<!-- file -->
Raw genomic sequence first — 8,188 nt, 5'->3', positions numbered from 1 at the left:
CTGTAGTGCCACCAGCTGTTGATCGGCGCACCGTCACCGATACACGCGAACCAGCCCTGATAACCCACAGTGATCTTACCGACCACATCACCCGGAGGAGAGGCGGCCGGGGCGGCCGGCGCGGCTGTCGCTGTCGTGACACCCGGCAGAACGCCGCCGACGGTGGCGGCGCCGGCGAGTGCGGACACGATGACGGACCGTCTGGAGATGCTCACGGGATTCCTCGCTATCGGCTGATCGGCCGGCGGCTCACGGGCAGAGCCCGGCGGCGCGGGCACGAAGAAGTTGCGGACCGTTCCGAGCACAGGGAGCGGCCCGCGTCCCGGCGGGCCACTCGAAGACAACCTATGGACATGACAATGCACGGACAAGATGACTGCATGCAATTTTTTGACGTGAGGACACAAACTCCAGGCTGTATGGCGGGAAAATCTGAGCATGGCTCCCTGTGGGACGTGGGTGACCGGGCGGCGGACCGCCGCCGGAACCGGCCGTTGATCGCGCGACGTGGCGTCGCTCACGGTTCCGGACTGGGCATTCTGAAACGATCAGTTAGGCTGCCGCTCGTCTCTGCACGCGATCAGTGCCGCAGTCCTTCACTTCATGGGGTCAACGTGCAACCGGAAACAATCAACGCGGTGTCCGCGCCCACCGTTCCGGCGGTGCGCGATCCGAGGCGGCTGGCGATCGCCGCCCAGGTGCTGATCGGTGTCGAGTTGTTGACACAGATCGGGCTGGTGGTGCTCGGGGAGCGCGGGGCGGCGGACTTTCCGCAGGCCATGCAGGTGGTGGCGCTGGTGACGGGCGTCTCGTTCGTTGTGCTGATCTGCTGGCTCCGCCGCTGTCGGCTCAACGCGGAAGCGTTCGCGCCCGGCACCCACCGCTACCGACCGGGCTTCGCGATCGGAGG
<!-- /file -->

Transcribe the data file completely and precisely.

Raw genomic sequence first — 8,188 nt, 5'->3', positions numbered from 1 at the left:
CTGTAGTGCCACCAGCTGTTGATCGGCGCACCGTCACCGATACACGCGAACCAGCCCTGATAACCCACAGTGATCTTACCGACCACATCACCCGGAGGAGAGGCGGCCGGGGCGGCCGGCGCGGCTGTCGCTGTCGTGACACCCGGCAGAACGCCGCCGACGGTGGCGGCGCCGGCGAGTGCGGACACGATGACGGACCGTCTGGAGATGCTCACGGGATTCCTCGCTATCGGCTGATCGGCCGGCGGCTCACGGGCAGAGCCCGGCGGCGCGGGCACGAAGAAGTTGCGGACCGTTCCGAGCACAGGGAGCGGCCCGCGTCCCGGCGGGCCACTCGAAGACAACCTATGGACATGACAATGCACGGACAAGATGACTGCATGCAATTTTTTGACGTGAGGACACAAACTCCAGGCTGTATGGCGGGAAAATCTGAGCATGGCTCCCTGTGGGACGTGGGTGACCGGGCGGCGGACCGCCGCCGGAACCGGCCGTTGATCGCGCGACGTGGCGTCGCTCACGGTTCCGGACTGGGCATTCTGAAACGATCAGTTAGGCTGCCGCTCGTCTCTGCACGCGATCAGTGCCGCAGTCCTTCACTTCATGGGGTCAACGTGCAACCGGAAACAATCAACGCGGTGTCCGCGCCCACCGTTCCGGCGGTGCGCGATCCGAGGCGGCTGGCGATCGCCGCCCAGGTGCTGATCGGTGTCGAGTTGTTGACACAGATCGGGCTGGTGGTGCTCGGGGAGCGCGGGGCGGCGGACTTTCCGCAGGCCATGCAGGTGGTGGCGCTGGTGACGGGCGTCTCGTTCGTTGTGCTGATCTGCTGGCTCCGCCGCTGTCGGCTCAACGCGGAAGCGTTCGCGCCCGGCACCCACCGCTACCGACCGGGCTTCGCGATCGGAGG